One person was killed and other seven were injured after a ride malfunctioned at the Ohio State Fair.
A swinging and spinning amusement park ride called the Fire Ball malfunctioned and broke apart on the opening day of the fair. In a release posted on its Facebook page by KMG product manager Albert Koon, all rides similar to Fire Ball created by KMG were ordered to cease operation. The release expressed its sympathies to all involved.
Five of the injured were taken to either Wexner Medical Center or Grant Medical Center in critical condition. The remaining injured were taken to local hospitals in stable condition.
Tyler Jarrell, 18, of Columbus, Ohio, was pronounced dead at the fairgrounds, according to a media release. Jarrell signed up to join the United States Marine Corps on July 21, according to Sgt. Caitlin Brink, Marketing and Public Affairs Chief for the Marine Corps Recruiting Station in Charleston.
"Our heartfelt condolences go out to Poolee Tyler Jarrell’s family and all of those affected by his loss. The Marines here are greatly saddened by this tragedy. We are truly proud to have known him as one of the brave few willing to step up and serve his country in the United States Marine Corps," Brink said in a statement. He was scheduled to attend basic training at Marine Corps Recruit Depot Parris Island, South Carolina, June 18, 2018. He wanted to be in the Infantry or serve as a combat engineer."
According to Columbus Police Deputy Chief Thomas Quinlan, Jarrell was a Columbus Police Explorer. "He was a person who, at a young age, was committed to public service."
Others injured include:
- Tamika Dunlap, 36, of Reynoldsburg
- Russell Franks, 42, of Columbus
- Keziah Lewis, 19, of Columbus
- Jacob Andrews, 22, of Pataskala
- Jennifer Lambert, 18, of Columbus
- Abdihakim Hussein, 19, of Columbus
- And a 14-year-old male whose name is being withheld at the request of the family
The Wexner Medical Center released the following statement on behalf of the families being treated there:
“We want to thank the community for its outpouring of concern for our loved ones who are being treated at The Ohio State University Wexner Medical Center. We appreciate all of your prayers, and we are keeping those who were injured and died in our prayers as well. As we focus our attention on the long healing process, we are asking media and the community to respect our privacy during this very difficult time. We are declining media requests for interviews at this time. Thank you.”
Video captured by a bystander shows the ride swinging back and forth like a pendulum and spinning in the air when it crashes into something and part of the ride flies off, throwing riders to the ground.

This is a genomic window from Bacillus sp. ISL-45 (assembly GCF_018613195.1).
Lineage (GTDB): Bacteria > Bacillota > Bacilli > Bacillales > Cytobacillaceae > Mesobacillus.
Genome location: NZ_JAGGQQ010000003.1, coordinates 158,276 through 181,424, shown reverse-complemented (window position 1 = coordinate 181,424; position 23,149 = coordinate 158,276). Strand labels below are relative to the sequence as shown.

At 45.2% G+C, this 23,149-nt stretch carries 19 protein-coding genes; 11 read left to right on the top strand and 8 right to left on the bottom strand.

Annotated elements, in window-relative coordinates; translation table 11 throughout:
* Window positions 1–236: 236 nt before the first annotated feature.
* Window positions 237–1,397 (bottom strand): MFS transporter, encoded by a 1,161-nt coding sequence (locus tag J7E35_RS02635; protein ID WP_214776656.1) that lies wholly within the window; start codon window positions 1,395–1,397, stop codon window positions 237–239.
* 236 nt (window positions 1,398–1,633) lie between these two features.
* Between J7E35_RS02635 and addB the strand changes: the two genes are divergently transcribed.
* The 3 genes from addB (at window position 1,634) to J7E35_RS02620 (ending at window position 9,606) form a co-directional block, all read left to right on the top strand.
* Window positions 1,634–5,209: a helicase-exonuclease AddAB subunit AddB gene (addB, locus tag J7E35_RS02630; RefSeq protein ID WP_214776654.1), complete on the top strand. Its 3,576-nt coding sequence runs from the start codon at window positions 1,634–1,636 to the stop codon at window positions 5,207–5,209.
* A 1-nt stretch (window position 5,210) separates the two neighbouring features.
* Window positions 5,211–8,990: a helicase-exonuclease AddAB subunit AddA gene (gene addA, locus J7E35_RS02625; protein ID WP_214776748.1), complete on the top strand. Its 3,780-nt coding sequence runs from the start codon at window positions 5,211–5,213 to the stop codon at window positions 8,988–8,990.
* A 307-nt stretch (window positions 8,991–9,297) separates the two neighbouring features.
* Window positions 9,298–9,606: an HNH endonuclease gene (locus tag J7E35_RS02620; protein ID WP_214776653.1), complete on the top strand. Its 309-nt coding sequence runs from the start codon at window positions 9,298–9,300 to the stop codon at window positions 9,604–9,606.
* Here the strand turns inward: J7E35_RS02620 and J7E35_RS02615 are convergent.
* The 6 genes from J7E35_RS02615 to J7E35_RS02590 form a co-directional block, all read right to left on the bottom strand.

A company providing rides at the fair this year describes the Fire Ball as an "aggressive thrill ride."
On its website, Amusements of America says that since its debut in 2002, the Fire Ball has become "one of the most popular thrill rides on the AOA Midway." The company description of the ride says it swings riders 40 feet above the midway while spinning them at 13 revolutions per minute.
The company posted a message online reading: "Our family owned company is committed to working with state and local experts in trying to determine the cause of this tragic accident. The ride was inspected by our staff as well as independent inspectors prior to opening at the Ohio State Fair. We are keeping those impacted by this tragic situation in our prayers and cooperating with those investigating this accident."
Gov. John Kasich ordered a full investigation and also ordered that all rides be shut down at the fair until additional safety inspections can be completed.
Director of Agriculture David Daniels says all of rides are checked several times when they're being set up to ensure they're set up the way the manufacturer intended.
Officials say the Fire Ball ride was inspected at a couple of different stages and was signed off Wednesday.
The accident prompted California State Fair officials to shut down the Fire Ball ride there. Barry Schaible, an inspector with a company hired by the fair, told KCRA-TV in Sacramento, "We shut down the ride immediately, unloaded it and it's closed right now."
Gov. Kasich was at the fair Thursday and said the rides would be closed but the fair would go on Thursday. The Midway remained closed. All rides would be shuttered until the Ohio Department of Agriculture completed inspections of all rides. Kasich said the team worked through the night -- on the ground -- to inspect rides.
The U.S. Consumer Product Safety Commission is also investigating. It estimates there were 30,900 injuries associated with amusement attractions last year that required an emergency room visit.
It said there have been at least 22 fatalities associated with amusement attractions.